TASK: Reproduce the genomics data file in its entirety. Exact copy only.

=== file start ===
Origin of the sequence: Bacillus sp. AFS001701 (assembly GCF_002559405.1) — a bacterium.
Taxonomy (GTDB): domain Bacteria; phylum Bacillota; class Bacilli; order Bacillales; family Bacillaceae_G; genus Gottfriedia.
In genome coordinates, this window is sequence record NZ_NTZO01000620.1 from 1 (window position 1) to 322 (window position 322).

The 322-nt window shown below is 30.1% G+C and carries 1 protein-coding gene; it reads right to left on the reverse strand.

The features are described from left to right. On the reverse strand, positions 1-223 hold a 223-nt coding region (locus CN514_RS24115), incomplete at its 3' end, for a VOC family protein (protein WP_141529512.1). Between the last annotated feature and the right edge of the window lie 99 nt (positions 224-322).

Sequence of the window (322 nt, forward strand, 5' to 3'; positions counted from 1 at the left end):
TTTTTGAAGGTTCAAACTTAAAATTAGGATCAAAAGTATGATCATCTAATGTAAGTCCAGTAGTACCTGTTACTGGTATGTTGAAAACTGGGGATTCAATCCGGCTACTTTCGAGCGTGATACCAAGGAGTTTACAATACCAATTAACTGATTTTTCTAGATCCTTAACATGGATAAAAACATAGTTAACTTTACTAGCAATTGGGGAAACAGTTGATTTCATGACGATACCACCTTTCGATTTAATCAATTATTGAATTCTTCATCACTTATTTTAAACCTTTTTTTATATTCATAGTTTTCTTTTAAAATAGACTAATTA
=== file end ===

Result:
Origin of the sequence: Bacillus sp. AFS001701 (assembly GCF_002559405.1) — a bacterium.
Taxonomy (GTDB): domain Bacteria; phylum Bacillota; class Bacilli; order Bacillales; family Bacillaceae_G; genus Gottfriedia.
In genome coordinates, this window is sequence record NZ_NTZO01000620.1 from 1 (window position 1) to 322 (window position 322).

The 322-nt window shown below is 30.1% G+C and carries 1 protein-coding gene; it reads right to left on the reverse strand.

The features are described from left to right. On the reverse strand, positions 1-223 hold a 223-nt coding region (locus CN514_RS24115), incomplete at its 3' end, for a VOC family protein (protein WP_141529512.1). Between the last annotated feature and the right edge of the window lie 99 nt (positions 224-322).

Sequence of the window (322 nt, forward strand, 5' to 3'; positions counted from 1 at the left end):
TTTTTGAAGGTTCAAACTTAAAATTAGGATCAAAAGTATGATCATCTAATGTAAGTCCAGTAGTACCTGTTACTGGTATGTTGAAAACTGGGGATTCAATCCGGCTACTTTCGAGCGTGATACCAAGGAGTTTACAATACCAATTAACTGATTTTTCTAGATCCTTAACATGGATAAAAACATAGTTAACTTTACTAGCAATTGGGGAAACAGTTGATTTCATGACGATACCACCTTTCGATTTAATCAATTATTGAATTCTTCATCACTTATTTTAAACCTTTTTTTATATTCATAGTTTTCTTTTAAAATAGACTAATTA